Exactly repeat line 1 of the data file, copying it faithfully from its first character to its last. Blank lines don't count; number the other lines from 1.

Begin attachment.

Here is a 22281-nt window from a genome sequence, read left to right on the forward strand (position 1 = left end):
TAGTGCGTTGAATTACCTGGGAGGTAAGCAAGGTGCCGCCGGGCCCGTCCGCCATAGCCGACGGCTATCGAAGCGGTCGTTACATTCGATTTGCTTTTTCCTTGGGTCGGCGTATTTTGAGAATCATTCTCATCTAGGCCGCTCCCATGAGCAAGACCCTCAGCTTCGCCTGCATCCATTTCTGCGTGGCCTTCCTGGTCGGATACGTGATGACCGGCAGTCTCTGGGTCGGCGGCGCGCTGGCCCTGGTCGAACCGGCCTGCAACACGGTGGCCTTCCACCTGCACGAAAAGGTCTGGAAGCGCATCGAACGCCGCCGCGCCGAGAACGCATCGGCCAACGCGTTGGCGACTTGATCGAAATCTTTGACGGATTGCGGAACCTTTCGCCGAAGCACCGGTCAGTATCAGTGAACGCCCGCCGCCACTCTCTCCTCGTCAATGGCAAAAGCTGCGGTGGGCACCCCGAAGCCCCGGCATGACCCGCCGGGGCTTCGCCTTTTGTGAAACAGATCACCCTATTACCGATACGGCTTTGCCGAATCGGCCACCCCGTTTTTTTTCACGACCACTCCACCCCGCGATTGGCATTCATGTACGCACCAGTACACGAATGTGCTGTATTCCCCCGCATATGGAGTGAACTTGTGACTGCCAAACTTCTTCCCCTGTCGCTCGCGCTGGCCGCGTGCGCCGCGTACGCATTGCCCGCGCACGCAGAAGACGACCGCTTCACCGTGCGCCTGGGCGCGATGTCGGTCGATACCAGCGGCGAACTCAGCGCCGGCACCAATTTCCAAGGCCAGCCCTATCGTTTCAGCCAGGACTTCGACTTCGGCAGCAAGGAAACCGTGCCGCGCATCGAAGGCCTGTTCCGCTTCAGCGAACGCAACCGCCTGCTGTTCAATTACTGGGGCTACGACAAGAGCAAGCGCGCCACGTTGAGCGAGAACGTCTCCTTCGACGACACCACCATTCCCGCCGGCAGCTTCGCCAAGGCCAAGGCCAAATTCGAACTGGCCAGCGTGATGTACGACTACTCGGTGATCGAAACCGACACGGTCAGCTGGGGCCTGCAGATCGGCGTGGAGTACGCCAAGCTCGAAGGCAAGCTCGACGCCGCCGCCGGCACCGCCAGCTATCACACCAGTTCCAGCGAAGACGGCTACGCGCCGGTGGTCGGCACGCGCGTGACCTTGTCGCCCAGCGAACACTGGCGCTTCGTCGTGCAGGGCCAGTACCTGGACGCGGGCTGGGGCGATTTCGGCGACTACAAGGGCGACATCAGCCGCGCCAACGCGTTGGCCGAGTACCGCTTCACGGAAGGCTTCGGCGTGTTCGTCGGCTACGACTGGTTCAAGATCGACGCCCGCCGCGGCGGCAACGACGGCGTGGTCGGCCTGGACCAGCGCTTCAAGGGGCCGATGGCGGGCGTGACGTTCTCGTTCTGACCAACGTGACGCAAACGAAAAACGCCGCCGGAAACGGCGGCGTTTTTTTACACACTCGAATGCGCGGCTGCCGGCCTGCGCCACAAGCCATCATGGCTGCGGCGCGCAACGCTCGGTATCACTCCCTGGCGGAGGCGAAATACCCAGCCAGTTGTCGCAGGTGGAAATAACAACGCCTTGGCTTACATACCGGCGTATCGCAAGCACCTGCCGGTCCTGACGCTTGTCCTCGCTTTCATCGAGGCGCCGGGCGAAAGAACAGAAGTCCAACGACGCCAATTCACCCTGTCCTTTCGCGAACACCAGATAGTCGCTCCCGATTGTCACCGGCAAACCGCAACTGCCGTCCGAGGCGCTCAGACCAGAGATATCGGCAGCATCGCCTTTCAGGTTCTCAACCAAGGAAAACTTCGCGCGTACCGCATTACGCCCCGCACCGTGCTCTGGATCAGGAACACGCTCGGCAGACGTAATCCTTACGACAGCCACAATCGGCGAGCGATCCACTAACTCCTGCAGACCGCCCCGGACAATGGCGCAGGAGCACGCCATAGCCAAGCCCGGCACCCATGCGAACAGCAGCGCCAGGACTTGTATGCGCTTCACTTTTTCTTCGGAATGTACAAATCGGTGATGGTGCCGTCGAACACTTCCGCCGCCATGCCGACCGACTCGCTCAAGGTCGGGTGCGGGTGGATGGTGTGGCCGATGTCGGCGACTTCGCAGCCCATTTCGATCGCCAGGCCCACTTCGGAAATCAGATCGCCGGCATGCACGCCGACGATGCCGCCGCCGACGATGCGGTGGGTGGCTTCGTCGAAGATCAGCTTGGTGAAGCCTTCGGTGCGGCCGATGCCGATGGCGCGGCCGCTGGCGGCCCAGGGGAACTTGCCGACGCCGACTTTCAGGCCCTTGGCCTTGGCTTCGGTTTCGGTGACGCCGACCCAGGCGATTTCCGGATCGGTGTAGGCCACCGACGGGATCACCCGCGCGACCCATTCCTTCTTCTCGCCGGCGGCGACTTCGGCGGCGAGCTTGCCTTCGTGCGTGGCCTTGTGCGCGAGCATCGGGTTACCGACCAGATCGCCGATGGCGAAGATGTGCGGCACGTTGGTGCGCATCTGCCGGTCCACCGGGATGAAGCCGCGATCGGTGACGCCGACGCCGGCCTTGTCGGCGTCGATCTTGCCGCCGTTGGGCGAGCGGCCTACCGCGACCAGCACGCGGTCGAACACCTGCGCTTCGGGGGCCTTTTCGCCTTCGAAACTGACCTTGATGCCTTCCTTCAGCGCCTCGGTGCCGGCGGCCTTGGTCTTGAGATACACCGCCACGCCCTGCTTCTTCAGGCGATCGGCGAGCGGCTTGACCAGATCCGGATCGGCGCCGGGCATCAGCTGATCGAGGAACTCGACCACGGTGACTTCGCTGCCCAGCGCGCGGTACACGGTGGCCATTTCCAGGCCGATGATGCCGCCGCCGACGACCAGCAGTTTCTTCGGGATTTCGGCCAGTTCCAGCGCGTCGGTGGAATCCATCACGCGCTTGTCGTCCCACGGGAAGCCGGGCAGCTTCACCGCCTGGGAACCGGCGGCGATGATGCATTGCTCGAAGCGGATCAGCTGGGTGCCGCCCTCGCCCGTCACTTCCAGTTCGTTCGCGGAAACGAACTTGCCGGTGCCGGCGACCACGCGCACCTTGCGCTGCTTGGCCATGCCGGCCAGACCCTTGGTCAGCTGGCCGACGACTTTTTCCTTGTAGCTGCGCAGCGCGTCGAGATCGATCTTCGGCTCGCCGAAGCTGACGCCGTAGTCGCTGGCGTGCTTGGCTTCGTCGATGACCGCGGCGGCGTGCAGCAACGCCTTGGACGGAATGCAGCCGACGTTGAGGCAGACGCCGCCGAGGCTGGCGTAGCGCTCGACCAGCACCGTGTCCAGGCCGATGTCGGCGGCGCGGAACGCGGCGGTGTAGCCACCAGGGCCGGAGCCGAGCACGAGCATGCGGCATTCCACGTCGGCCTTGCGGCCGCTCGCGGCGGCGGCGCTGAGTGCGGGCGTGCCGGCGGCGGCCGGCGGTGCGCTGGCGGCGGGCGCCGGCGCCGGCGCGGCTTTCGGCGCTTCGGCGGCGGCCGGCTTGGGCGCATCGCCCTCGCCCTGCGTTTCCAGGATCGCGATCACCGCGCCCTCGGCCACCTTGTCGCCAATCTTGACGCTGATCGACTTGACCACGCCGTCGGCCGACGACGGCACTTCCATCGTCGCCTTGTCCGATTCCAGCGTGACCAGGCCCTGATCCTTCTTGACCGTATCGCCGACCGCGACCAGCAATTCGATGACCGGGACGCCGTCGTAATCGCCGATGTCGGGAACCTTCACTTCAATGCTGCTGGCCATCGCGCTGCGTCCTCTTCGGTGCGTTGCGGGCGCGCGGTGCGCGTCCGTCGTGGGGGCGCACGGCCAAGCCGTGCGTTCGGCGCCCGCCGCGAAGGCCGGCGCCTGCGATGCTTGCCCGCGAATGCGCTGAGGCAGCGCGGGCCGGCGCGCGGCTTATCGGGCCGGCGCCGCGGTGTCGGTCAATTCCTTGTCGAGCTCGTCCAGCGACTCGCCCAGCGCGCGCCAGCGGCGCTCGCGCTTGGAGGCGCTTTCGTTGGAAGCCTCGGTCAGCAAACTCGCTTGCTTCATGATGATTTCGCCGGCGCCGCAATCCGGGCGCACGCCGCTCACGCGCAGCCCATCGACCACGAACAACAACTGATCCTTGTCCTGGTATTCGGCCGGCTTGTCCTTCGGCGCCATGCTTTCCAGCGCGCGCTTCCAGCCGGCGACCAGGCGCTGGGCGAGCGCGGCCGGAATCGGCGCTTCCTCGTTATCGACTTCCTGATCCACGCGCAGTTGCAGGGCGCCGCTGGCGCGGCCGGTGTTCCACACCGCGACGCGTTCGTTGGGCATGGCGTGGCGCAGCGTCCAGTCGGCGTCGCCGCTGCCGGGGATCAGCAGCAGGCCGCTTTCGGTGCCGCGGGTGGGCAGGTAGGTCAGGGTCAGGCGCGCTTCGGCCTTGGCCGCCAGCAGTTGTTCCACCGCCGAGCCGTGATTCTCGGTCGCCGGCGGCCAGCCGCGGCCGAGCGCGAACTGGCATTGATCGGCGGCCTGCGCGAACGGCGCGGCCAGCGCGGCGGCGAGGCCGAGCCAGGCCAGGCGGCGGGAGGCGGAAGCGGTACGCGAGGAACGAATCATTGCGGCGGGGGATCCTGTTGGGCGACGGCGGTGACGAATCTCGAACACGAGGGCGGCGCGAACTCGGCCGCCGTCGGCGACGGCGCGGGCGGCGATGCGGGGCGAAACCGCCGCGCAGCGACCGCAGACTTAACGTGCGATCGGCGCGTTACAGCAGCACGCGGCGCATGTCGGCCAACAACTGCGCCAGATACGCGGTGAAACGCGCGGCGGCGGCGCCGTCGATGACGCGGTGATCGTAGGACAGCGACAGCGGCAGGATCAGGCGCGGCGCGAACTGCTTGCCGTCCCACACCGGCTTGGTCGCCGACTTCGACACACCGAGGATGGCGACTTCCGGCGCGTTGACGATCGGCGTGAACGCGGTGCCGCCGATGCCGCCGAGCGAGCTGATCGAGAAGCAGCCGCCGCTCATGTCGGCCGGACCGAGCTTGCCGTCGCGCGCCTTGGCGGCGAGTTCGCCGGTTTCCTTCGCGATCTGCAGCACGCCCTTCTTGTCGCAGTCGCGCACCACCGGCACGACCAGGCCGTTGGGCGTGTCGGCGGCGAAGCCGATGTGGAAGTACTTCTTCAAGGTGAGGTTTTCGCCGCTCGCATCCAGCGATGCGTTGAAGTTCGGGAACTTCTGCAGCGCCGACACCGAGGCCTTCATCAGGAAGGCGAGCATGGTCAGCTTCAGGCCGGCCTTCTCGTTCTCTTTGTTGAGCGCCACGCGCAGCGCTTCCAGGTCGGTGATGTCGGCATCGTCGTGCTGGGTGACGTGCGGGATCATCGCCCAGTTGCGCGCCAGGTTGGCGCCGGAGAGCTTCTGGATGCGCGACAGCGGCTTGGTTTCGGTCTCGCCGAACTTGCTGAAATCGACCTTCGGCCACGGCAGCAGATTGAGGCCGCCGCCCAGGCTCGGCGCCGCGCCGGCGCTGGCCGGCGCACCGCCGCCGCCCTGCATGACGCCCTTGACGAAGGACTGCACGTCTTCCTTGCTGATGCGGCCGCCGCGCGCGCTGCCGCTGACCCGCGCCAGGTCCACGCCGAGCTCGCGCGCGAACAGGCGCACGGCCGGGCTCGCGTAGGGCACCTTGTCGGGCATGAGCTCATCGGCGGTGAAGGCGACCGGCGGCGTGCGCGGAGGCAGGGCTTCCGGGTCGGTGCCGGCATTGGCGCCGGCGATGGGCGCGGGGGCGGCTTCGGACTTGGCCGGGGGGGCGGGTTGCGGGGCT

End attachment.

Here is a 22281-nt window from a genome sequence, read left to right on the forward strand (position 1 = left end):